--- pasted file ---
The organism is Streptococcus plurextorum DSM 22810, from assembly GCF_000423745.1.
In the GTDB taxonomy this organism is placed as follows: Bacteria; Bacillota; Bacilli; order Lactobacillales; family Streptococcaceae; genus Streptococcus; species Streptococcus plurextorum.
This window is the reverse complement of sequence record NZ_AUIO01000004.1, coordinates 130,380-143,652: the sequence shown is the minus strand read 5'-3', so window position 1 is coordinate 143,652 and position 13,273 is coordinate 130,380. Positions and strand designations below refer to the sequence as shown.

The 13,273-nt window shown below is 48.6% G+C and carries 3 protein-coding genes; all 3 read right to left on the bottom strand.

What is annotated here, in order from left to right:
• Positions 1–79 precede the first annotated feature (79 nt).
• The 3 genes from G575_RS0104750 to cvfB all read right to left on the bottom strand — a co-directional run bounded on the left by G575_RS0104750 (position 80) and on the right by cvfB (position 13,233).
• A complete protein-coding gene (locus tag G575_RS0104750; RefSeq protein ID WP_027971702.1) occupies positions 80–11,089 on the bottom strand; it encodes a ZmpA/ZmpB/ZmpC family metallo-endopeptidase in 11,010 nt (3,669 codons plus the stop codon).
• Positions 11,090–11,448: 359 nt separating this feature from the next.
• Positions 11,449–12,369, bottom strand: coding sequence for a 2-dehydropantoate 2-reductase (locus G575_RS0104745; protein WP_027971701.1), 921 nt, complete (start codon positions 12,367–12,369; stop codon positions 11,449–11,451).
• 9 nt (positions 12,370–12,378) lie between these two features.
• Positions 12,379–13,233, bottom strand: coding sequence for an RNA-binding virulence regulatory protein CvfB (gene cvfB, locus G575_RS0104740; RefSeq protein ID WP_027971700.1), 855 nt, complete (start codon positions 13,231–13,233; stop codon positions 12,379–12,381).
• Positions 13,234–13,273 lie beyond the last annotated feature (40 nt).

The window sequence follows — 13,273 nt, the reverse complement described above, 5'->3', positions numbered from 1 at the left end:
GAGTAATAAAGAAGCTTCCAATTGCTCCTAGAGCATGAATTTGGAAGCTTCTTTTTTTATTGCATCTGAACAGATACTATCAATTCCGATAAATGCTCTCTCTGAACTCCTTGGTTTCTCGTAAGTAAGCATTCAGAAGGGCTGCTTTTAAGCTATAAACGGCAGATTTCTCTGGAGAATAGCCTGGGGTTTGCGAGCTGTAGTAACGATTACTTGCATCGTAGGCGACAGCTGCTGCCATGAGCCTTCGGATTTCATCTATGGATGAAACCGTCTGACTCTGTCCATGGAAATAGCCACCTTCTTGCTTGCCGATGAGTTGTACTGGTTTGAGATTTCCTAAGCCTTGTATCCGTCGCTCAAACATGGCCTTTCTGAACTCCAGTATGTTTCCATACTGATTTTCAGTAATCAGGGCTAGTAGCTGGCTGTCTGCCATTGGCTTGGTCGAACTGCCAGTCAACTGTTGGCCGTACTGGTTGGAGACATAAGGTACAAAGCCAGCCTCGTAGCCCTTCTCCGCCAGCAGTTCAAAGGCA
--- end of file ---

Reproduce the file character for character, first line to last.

The organism is Streptococcus plurextorum DSM 22810, from assembly GCF_000423745.1.
In the GTDB taxonomy this organism is placed as follows: Bacteria; Bacillota; Bacilli; order Lactobacillales; family Streptococcaceae; genus Streptococcus; species Streptococcus plurextorum.
This window is the reverse complement of sequence record NZ_AUIO01000004.1, coordinates 130,380-143,652: the sequence shown is the minus strand read 5'-3', so window position 1 is coordinate 143,652 and position 13,273 is coordinate 130,380. Positions and strand designations below refer to the sequence as shown.

The 13,273-nt window shown below is 48.6% G+C and carries 3 protein-coding genes; all 3 read right to left on the bottom strand.

What is annotated here, in order from left to right:
• Positions 1–79 precede the first annotated feature (79 nt).
• The 3 genes from G575_RS0104750 to cvfB all read right to left on the bottom strand — a co-directional run bounded on the left by G575_RS0104750 (position 80) and on the right by cvfB (position 13,233).
• A complete protein-coding gene (locus tag G575_RS0104750; RefSeq protein ID WP_027971702.1) occupies positions 80–11,089 on the bottom strand; it encodes a ZmpA/ZmpB/ZmpC family metallo-endopeptidase in 11,010 nt (3,669 codons plus the stop codon).
• Positions 11,090–11,448: 359 nt separating this feature from the next.
• Positions 11,449–12,369, bottom strand: coding sequence for a 2-dehydropantoate 2-reductase (locus G575_RS0104745; protein WP_027971701.1), 921 nt, complete (start codon positions 12,367–12,369; stop codon positions 11,449–11,451).
• 9 nt (positions 12,370–12,378) lie between these two features.
• Positions 12,379–13,233, bottom strand: coding sequence for an RNA-binding virulence regulatory protein CvfB (gene cvfB, locus G575_RS0104740; RefSeq protein ID WP_027971700.1), 855 nt, complete (start codon positions 13,231–13,233; stop codon positions 12,379–12,381).
• Positions 13,234–13,273 lie beyond the last annotated feature (40 nt).

The window sequence follows — 13,273 nt, the reverse complement described above, 5'->3', positions numbered from 1 at the left end:
GAGTAATAAAGAAGCTTCCAATTGCTCCTAGAGCATGAATTTGGAAGCTTCTTTTTTTATTGCATCTGAACAGATACTATCAATTCCGATAAATGCTCTCTCTGAACTCCTTGGTTTCTCGTAAGTAAGCATTCAGAAGGGCTGCTTTTAAGCTATAAACGGCAGATTTCTCTGGAGAATAGCCTGGGGTTTGCGAGCTGTAGTAACGATTACTTGCATCGTAGGCGACAGCTGCTGCCATGAGCCTTCGGATTTCATCTATGGATGAAACCGTCTGACTCTGTCCATGGAAATAGCCACCTTCTTGCTTGCCGATGAGTTGTACTGGTTTGAGATTTCCTAAGCCTTGTATCCGTCGCTCAAACATGGCCTTTCTGAACTCCAGTATGTTTCCATACTGATTTTCAGTAATCAGGGCTAGTAGCTGGCTGTCTGCCATTGGCTTGGTCGAACTGCCAGTCAACTGTTGGCCGTACTGGTTGGAGACATAAGGTACAAAGCCAGCCTCGTAGCCCTTCTCCGCCAGCAGTTCAAAGGCA